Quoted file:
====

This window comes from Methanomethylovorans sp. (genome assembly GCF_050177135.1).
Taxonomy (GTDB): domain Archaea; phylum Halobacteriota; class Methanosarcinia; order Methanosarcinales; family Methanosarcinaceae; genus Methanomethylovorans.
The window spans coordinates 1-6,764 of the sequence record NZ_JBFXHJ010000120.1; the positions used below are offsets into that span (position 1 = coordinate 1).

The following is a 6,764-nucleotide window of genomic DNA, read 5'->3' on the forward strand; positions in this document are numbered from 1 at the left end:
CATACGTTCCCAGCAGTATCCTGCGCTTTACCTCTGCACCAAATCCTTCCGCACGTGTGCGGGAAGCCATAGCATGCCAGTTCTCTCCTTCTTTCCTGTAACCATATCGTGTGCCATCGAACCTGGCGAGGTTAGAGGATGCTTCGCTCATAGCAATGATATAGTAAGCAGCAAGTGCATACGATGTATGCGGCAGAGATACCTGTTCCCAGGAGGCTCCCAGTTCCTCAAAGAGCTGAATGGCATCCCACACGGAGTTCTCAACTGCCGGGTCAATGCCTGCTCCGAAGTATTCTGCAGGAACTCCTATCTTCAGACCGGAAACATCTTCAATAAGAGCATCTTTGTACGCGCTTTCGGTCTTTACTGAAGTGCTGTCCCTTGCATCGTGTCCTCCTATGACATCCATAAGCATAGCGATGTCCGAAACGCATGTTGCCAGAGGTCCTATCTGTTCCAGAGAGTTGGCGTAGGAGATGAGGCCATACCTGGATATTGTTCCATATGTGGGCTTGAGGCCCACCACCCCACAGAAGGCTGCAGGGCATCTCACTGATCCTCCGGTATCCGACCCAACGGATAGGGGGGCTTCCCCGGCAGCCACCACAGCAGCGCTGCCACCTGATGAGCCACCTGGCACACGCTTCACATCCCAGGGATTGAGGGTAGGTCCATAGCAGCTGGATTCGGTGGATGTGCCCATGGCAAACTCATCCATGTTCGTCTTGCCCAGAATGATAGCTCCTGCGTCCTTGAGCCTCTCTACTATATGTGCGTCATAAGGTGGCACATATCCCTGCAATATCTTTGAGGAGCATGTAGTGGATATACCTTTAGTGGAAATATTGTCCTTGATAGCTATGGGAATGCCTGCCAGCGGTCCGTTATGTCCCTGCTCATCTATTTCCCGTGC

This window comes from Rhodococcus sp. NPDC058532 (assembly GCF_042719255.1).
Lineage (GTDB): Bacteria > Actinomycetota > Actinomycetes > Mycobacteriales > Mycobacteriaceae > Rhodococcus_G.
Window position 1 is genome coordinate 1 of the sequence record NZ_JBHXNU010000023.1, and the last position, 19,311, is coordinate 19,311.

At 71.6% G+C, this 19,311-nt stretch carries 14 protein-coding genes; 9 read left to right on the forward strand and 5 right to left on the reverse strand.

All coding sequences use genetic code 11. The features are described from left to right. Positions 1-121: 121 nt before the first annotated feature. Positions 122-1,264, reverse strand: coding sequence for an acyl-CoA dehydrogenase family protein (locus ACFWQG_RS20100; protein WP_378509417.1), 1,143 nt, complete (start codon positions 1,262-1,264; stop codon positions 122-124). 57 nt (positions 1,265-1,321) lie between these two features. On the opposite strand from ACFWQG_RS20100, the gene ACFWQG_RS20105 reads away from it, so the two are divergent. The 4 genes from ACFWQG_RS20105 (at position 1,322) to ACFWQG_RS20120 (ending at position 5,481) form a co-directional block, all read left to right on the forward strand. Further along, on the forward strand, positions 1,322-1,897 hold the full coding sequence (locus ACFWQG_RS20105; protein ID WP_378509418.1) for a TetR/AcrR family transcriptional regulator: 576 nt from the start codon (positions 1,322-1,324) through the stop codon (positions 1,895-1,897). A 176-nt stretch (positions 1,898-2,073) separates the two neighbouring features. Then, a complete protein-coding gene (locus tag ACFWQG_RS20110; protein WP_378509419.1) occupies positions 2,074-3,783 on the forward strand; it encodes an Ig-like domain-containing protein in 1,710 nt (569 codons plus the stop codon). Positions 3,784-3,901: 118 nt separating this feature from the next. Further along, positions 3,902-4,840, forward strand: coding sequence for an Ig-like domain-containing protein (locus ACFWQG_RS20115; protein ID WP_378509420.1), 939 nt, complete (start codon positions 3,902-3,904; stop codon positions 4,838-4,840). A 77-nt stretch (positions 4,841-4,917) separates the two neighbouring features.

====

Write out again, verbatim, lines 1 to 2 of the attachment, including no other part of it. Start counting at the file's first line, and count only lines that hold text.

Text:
This window comes from Methanomethylovorans sp. (genome assembly GCF_050177135.1).
Taxonomy (GTDB): domain Archaea; phylum Halobacteriota; class Methanosarcinia; order Methanosarcinales; family Methanosarcinaceae; genus Methanomethylovorans.